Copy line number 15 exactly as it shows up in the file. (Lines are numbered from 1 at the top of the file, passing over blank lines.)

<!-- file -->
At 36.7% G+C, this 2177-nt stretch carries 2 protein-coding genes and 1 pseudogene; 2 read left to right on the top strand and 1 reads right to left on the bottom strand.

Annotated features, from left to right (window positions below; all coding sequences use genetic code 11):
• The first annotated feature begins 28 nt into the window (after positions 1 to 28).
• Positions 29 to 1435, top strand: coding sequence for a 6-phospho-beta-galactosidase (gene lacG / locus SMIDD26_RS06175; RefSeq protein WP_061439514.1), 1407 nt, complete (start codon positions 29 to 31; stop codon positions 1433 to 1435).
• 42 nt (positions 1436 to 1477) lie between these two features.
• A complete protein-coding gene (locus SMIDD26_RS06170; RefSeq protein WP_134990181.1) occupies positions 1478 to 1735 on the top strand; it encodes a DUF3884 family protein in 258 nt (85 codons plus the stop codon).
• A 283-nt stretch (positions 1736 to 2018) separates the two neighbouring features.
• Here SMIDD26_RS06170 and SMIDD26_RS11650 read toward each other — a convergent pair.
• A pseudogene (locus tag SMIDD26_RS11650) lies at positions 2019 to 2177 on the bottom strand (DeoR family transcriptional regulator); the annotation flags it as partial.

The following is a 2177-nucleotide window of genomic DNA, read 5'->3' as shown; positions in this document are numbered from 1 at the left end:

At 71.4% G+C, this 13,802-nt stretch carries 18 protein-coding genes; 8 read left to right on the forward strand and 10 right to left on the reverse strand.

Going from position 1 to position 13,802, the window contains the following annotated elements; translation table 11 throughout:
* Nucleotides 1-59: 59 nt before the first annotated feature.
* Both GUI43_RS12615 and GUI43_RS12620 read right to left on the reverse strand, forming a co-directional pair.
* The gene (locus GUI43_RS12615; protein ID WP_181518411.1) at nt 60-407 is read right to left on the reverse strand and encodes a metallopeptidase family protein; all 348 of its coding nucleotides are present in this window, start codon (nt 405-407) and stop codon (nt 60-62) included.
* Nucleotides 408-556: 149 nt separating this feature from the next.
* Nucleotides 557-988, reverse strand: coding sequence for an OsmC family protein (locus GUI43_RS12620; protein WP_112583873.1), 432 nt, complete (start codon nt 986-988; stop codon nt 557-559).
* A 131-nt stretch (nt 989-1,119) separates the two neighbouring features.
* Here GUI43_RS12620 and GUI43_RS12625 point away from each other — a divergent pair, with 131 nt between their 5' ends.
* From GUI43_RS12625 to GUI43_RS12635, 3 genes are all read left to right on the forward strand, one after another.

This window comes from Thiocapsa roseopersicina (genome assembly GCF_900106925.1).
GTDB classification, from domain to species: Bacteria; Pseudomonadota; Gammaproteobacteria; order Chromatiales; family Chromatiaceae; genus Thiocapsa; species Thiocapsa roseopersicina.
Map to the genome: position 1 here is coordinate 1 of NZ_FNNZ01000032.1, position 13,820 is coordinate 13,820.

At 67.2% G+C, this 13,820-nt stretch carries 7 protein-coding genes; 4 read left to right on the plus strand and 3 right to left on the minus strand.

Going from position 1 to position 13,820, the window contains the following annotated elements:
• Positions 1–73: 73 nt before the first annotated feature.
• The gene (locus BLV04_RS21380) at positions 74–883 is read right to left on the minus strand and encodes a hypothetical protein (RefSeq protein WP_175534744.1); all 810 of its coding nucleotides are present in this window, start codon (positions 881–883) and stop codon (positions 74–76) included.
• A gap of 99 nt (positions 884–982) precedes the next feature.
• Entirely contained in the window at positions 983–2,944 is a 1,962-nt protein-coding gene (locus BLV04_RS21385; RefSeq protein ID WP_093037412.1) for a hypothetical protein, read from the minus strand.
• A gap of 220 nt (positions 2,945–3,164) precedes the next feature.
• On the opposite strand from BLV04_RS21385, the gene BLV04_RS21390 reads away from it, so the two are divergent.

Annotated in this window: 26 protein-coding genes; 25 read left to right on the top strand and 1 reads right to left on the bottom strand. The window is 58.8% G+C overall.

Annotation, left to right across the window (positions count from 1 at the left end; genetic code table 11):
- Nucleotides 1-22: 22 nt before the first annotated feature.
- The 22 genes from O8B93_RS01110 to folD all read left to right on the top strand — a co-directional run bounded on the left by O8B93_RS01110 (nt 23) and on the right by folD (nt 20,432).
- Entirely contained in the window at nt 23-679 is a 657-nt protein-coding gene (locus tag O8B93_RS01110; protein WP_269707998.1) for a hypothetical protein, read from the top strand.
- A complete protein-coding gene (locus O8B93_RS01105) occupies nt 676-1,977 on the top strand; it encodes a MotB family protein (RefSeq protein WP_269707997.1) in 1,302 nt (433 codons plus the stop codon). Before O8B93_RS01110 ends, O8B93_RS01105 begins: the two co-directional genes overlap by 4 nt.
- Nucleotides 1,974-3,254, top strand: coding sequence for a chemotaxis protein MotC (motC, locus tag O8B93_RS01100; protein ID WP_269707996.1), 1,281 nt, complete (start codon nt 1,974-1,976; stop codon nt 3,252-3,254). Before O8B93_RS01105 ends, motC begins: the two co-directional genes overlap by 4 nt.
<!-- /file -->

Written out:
* The gene (locus GUI43_RS12615; protein ID WP_181518411.1) at nt 60-407 is read right to left on the reverse strand and encodes a metallopeptidase family protein; all 348 of its coding nucleotides are present in this window, start codon (nt 405-407) and stop codon (nt 60-62) included.